February 11, 2013

Blogger Math Takes On Facebook

I saw some numbers last week on how the top 10 retail brands are doing on Facebook.

The numbers came from the 4th quarter of 2012 -- the Christmas selling season which is by far the best season for most retailers and, presumably, the season at which Facebook activity would be highest for retailers.

The numbers are startling.

We know that ads on Facebook are alarmingly invisible, with click through rates somewhere around 5 in 10,000. But we've been told that the real value in Facebook is not in display ads but in engagement on brand pages.

From what I can tell, these things are just as ineffectual as display ads. Let's do some blogger math (full disclosure: blogger math is known to be unreliable and is not to be confused with real math.)

Let's take Walmart as an example. According to the report I read at Business Insider among retailers Walmart has the most fans on Facebook -- over 26 million. When Walmart posted something during the holiday period, they averaged about 19,000 "fan actions" per post. A "fan action" is defined as either a "like" or a "share" or a "comment."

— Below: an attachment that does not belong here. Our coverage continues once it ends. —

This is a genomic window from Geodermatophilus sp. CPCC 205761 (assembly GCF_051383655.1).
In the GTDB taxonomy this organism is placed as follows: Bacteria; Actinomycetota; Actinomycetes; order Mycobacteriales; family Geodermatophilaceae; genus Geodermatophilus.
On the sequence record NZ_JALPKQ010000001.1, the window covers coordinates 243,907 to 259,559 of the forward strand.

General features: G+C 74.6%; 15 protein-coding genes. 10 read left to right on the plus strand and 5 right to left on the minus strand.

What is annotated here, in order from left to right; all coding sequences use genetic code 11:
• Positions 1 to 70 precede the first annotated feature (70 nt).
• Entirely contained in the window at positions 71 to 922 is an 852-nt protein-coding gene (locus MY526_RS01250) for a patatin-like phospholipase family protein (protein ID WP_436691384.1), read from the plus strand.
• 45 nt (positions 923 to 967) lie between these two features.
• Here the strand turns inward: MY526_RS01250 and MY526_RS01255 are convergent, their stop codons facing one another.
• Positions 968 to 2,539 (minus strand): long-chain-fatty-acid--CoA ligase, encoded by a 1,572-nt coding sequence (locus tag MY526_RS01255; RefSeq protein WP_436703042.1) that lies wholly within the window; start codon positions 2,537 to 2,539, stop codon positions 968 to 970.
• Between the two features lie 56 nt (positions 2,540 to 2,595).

I did a little math to find an "engagement rate" -- in other words, to find out at what rate people who self-select themselves as fans of Walmart interacted with Walmart's posts on their page. The engagement rate came out almost identical to the average click-through rate for ads -- .0007.

In other words, 7/100 of one percent, or 7 in 10,000. This isn't even rounding error. This is almost all noise and no signal.

Not only that, the calculation uses the most charitable possible definition of "engagement."

The people who did the study (and have a vested interest in the advancement of social media) cavalierly include "liking" as engagement. I doubt that disinterested observers would agree that an action that takes a third of a second is anything approaching "engagement."

Then deduct from that number all the people at the agency who were directed to do gratuitous liking, sharing, and commenting and all their friends and relatives, and all the people in the marketing department and all their friends and relatives, and all the hate comments on Walmart's page that are counted as "engagement," and all the click-bots that are working overtime in the Ukraine, and all the inadvertent clicks due to poor hand-cursor coordination, and you have yourself the real number.

If you can call it a number.


CRL said...

Read the report with interest. I'd rather be Amazon.

Anonymous said...

According to FB, now it is not about engagement......is about R/F; same as in "traditional media"

Geoff said...

Walmart has a fan page that costs them minimal amounts of money to manage.

They have 26 million people who see what they post.

Yet you're calling it a failure because, when they post "towels for 1/2 price," only 19,000 people gave that ad a thumbs up or made a comment.

You're ignoring the 26 mm who saw the virtually free ad.

I'd say you're missing the forest for the scrub brush.